The real science of artificial intelligence (AI) began with a small group of researchers, John McCarthy, Marvin Minsky, Allen Newell, and Herbert Simon. In 1956, these researchers founded the field of artificial intelligence at a conference held at Dartmouth College. Their work and their students’ work soon amazed the world, as their computer programs taught computers to solve algebraic word problems, provide logical theorems, and even speak English.

By the mid-1960s, the Department of Defense began pouring money into AI research. Along with this funding, unprecedented optimism and expectations regarding the capabilities of AI technology became common. In 1965, Dartmouth’s Herbert Simon helped fuel the unprecedented optimism and expectations by predicting, “Machines will be capable, within twenty years, of doing any work a man can do.” In 1967, Minsky not only agreed but also added, “Within a generation…the problem of creating ‘artificial intelligence’ will substantially be solved.”

Had the early founders been correct in their predictions, all human toil would have ceased by now, and our civilization would be a compendium of technological wonder. It is possible to speculate that every person would have a robotic assistant to ease their way through their daily chores, including cleaning their houses, driving them to any destination, and anything else that fills our daily lives with toil. However, as you know, that is not the case.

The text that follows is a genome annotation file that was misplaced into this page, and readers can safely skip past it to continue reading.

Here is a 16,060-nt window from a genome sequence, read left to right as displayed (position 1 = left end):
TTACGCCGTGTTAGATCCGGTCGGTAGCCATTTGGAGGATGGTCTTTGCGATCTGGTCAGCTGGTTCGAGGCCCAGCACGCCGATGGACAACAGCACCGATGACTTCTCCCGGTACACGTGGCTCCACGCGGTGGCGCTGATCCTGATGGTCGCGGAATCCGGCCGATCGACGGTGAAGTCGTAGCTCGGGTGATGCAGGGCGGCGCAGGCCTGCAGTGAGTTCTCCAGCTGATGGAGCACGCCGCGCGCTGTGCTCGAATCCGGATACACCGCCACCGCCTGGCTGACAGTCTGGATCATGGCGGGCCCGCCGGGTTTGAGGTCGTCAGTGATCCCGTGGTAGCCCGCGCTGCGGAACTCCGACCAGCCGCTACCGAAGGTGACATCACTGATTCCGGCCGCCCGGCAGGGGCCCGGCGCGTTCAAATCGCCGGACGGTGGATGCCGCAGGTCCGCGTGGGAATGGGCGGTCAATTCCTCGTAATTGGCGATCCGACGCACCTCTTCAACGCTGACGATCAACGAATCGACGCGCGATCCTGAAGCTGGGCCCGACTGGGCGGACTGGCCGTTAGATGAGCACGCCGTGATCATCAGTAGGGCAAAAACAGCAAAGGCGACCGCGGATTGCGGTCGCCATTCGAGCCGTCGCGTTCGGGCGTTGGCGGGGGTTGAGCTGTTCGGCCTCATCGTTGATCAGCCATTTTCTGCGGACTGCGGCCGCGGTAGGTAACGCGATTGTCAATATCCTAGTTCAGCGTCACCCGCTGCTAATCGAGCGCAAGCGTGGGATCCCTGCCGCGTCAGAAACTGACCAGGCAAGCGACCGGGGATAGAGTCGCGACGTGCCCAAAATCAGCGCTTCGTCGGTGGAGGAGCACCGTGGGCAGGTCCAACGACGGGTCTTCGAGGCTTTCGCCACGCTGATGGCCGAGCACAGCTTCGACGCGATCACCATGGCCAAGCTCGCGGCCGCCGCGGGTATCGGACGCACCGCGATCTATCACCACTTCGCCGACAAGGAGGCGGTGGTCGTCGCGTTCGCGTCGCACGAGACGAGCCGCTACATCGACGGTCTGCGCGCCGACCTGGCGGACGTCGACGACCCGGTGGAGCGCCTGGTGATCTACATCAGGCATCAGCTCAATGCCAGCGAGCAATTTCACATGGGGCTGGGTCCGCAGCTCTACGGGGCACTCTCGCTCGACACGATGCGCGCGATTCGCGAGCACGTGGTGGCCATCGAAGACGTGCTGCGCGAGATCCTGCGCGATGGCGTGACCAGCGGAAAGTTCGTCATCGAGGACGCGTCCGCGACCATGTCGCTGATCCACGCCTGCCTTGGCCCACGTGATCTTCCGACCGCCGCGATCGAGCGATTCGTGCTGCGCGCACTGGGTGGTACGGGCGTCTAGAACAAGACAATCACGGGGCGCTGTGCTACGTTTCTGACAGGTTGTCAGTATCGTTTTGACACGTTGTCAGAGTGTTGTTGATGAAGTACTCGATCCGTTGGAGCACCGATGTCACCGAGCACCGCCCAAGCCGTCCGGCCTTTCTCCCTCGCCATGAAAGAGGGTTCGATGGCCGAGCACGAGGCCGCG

Obviously, Simon and Minsky had grossly underestimated the level of hardware and software required to achieve AI that replicates the intelligence of a human brain (i.e., strong artificial intelligence). Strong AI is also synonymous with general AI. Unfortunately, underestimating the level of hardware and software required to achieve strong artificial intelligence continues to plague AI research even today.

When the early founders of AI set extremely high expectations, they invited scrutiny. With the passing years, it became obvious that the reality of artificial intelligence fell short of their predictions. In 1974, funding for AI research began to dry up, both in the United States and Britain, which led to a period called the “AI Winter,” and optimism regarding AI turned to skepticism.

The first AI Winter lasted until the early 1980s. In the next post, we’ll discuss the second AI Winter.